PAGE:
He sighed and rubbed his hands together. "We need a little more to work with, so let's start by asking questions, d'accord?"

"Okay," she said uncertainly.

"Do you know who he is?" He flexed his fingers when he asked.

She thought and felt and couldn't put her finger on it. "He's like my father," she said finally. "And my friend. But he's not my father." She frowned and grappled with the problem of it, but Remy cut her off.

"Do you remember his name?"

His name. She closed her eyes, reached for cigar smoke and metal, felt the dog tags. Suddenly, she gasped and opened her eyes. "My clothes! What'd you do with them?"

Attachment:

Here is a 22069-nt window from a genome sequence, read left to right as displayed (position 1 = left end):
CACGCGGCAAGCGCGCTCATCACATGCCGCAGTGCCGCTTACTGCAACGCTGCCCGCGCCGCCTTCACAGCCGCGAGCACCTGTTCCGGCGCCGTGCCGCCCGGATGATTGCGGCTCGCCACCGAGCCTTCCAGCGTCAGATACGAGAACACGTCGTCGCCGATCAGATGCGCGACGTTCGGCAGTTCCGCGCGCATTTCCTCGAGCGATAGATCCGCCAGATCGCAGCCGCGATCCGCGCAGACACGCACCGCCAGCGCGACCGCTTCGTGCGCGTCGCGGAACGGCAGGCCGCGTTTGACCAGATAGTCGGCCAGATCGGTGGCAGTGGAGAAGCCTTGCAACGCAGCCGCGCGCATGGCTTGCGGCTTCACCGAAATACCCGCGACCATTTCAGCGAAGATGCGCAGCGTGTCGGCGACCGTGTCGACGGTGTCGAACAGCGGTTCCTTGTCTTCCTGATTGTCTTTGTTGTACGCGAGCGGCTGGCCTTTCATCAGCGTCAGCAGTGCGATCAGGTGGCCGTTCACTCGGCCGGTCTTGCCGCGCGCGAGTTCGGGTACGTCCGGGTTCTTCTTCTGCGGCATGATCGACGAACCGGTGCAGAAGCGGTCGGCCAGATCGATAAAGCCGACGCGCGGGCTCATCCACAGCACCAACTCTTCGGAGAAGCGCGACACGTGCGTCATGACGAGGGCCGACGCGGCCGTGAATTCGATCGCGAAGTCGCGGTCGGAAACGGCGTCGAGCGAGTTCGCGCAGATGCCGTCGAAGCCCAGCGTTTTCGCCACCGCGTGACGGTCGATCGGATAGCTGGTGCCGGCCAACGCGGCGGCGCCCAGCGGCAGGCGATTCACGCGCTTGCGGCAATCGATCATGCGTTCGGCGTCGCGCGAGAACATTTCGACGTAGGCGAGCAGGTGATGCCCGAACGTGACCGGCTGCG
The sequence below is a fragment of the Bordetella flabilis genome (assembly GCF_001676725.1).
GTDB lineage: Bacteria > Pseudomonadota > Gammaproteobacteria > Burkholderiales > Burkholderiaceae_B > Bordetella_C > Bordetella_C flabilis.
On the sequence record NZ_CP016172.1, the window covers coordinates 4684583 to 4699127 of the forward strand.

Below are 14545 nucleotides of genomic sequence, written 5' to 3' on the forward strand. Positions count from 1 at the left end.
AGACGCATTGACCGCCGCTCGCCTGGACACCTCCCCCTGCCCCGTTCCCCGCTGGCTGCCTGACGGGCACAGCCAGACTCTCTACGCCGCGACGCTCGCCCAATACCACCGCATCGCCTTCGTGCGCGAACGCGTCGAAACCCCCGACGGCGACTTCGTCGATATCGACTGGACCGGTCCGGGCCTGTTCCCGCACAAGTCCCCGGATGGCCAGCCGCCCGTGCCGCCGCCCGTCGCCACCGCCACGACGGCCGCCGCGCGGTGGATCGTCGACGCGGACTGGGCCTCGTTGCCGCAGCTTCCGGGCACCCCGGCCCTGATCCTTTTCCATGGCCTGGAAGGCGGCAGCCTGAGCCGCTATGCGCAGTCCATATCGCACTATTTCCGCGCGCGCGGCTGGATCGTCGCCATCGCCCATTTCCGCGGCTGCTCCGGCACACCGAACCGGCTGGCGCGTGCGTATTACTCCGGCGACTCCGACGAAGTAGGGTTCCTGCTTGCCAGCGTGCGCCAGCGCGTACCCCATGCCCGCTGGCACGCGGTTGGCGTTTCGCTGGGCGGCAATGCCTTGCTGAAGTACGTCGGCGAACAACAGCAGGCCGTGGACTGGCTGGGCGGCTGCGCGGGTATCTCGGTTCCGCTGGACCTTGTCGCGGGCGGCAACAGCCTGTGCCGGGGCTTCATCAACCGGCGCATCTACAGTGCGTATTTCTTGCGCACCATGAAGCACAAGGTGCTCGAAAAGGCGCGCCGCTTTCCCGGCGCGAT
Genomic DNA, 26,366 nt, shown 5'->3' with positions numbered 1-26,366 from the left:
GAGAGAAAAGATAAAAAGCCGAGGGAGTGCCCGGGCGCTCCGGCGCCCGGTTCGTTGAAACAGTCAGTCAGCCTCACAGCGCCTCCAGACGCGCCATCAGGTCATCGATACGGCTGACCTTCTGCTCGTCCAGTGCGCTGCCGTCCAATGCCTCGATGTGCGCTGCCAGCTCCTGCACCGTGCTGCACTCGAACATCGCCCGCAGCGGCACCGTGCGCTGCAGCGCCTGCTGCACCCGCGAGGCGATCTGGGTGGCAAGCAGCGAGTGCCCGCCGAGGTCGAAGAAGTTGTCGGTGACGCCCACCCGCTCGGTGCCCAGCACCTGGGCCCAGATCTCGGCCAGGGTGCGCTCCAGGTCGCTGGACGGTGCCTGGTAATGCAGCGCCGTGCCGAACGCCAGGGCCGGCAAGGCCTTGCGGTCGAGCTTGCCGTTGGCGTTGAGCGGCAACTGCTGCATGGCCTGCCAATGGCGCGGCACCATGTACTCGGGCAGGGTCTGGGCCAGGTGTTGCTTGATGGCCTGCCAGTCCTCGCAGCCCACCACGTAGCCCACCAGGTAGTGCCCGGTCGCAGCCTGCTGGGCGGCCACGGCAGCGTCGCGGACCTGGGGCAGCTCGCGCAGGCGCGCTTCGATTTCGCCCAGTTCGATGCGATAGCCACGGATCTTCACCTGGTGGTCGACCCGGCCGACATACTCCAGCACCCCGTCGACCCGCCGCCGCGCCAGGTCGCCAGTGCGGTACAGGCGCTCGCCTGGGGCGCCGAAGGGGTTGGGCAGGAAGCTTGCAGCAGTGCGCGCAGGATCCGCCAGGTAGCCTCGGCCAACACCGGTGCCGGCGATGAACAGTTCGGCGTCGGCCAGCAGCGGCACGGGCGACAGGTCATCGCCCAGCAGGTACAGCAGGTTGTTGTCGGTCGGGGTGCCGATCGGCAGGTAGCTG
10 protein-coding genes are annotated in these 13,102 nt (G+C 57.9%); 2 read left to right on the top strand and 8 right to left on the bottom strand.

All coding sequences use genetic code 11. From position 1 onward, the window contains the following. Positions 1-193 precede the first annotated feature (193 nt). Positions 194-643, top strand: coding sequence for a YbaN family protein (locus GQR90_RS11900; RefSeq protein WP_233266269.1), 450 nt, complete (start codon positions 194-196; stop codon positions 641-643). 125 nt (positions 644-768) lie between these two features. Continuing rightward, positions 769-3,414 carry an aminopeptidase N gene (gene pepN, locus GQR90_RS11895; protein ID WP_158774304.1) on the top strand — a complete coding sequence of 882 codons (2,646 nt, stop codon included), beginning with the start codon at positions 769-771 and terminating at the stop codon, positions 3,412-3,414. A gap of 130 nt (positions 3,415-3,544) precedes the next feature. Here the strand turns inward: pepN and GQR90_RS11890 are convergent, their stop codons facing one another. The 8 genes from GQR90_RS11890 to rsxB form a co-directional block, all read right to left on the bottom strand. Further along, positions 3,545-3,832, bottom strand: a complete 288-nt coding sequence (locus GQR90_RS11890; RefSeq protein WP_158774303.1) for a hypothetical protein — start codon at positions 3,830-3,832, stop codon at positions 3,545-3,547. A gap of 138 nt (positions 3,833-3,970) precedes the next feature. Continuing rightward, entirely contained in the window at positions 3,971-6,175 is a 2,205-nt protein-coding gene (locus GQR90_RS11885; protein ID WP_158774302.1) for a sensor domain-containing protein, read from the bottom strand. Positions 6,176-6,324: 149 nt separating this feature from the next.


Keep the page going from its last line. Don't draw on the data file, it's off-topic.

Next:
Remy seemed taken aback, but he stood and went over to the armoire. He pulled a stack of clothes out of the middle drawer. "They're a little beat up, Chere."

That was an understatement. She quickly unfolded and shook out each item, finding them torn with bullets and something else. They were dirty and barely held into their own proper shapes. A bit of metal fell out. She clutched at it, spread it out in her fingers, and laughed.

"Wolverine," she said. "That's his name."


She was surprised to hear him cuss and turned her attention to Remy's face. His eyes seemed darker with a rich brilliance on the iris that felt dangerous. They were fixed on the dog tags in her hand. He seemed to be remembering something.


"I forgot," he said simply. Then he looked at her and smiled, melting away her worry into something different and more restless. "If he's like a father to you, then you, ma chère, are a beautiful"—she blushed at that—"dangerous woman."